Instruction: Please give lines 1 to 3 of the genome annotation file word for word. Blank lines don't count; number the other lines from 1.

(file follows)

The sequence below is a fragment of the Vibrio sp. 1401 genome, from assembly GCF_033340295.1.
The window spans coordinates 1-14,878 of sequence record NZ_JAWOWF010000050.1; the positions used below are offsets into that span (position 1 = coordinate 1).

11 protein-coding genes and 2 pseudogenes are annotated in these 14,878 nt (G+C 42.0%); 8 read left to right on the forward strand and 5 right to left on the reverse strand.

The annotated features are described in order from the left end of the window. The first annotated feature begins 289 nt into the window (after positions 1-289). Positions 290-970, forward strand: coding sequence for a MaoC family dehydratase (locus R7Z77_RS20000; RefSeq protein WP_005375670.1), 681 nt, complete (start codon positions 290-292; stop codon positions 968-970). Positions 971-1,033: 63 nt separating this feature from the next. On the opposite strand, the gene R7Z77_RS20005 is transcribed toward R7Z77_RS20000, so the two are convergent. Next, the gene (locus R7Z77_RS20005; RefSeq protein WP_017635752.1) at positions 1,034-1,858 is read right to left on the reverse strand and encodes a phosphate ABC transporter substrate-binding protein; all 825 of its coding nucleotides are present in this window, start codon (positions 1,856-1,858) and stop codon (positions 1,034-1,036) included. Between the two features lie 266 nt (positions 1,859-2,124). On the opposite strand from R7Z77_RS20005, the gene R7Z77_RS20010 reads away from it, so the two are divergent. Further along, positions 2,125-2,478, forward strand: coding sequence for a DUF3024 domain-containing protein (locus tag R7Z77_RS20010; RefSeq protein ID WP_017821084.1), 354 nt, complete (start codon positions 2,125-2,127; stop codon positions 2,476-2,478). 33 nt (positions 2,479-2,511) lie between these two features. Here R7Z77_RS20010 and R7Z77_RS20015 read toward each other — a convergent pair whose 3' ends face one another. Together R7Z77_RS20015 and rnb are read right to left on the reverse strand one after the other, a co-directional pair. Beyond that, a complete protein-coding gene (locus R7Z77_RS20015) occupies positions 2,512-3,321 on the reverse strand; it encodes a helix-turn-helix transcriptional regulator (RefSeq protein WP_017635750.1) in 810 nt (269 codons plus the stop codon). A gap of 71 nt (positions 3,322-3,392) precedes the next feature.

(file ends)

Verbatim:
The sequence below is a fragment of the Vibrio sp. 1401 genome, from assembly GCF_033340295.1.
The window spans coordinates 1-14,878 of sequence record NZ_JAWOWF010000050.1; the positions used below are offsets into that span (position 1 = coordinate 1).

11 protein-coding genes and 2 pseudogenes are annotated in these 14,878 nt (G+C 42.0%); 8 read left to right on the forward strand and 5 right to left on the reverse strand.